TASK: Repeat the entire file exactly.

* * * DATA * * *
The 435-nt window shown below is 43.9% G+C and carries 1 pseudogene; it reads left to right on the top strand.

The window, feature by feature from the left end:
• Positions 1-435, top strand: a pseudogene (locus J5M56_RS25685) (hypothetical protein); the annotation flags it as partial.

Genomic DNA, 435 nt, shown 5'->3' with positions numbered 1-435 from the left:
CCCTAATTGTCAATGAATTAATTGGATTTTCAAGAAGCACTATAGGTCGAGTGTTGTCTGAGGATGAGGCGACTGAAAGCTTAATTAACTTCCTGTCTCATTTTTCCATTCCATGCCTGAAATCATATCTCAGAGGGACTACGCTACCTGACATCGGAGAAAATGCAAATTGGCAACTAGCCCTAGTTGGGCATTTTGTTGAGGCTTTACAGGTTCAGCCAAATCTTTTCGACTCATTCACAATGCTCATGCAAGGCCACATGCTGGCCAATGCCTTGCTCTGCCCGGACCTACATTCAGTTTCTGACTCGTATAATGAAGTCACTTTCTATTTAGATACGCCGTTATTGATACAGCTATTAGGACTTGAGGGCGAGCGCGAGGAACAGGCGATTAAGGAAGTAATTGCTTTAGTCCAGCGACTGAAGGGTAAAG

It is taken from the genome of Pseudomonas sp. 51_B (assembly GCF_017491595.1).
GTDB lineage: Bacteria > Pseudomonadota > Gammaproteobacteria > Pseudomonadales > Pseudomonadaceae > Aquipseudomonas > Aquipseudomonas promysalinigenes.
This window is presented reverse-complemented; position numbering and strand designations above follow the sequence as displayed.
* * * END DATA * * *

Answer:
The 435-nt window shown below is 43.9% G+C and carries 1 pseudogene; it reads left to right on the top strand.

The window, feature by feature from the left end:
• Positions 1-435, top strand: a pseudogene (locus J5M56_RS25685) (hypothetical protein); the annotation flags it as partial.

Genomic DNA, 435 nt, shown 5'->3' with positions numbered 1-435 from the left:
CCCTAATTGTCAATGAATTAATTGGATTTTCAAGAAGCACTATAGGTCGAGTGTTGTCTGAGGATGAGGCGACTGAAAGCTTAATTAACTTCCTGTCTCATTTTTCCATTCCATGCCTGAAATCATATCTCAGAGGGACTACGCTACCTGACATCGGAGAAAATGCAAATTGGCAACTAGCCCTAGTTGGGCATTTTGTTGAGGCTTTACAGGTTCAGCCAAATCTTTTCGACTCATTCACAATGCTCATGCAAGGCCACATGCTGGCCAATGCCTTGCTCTGCCCGGACCTACATTCAGTTTCTGACTCGTATAATGAAGTCACTTTCTATTTAGATACGCCGTTATTGATACAGCTATTAGGACTTGAGGGCGAGCGCGAGGAACAGGCGATTAAGGAAGTAATTGCTTTAGTCCAGCGACTGAAGGGTAAAG

It is taken from the genome of Pseudomonas sp. 51_B (assembly GCF_017491595.1).
GTDB lineage: Bacteria > Pseudomonadota > Gammaproteobacteria > Pseudomonadales > Pseudomonadaceae > Aquipseudomonas > Aquipseudomonas promysalinigenes.
This window is presented reverse-complemented; position numbering and strand designations above follow the sequence as displayed.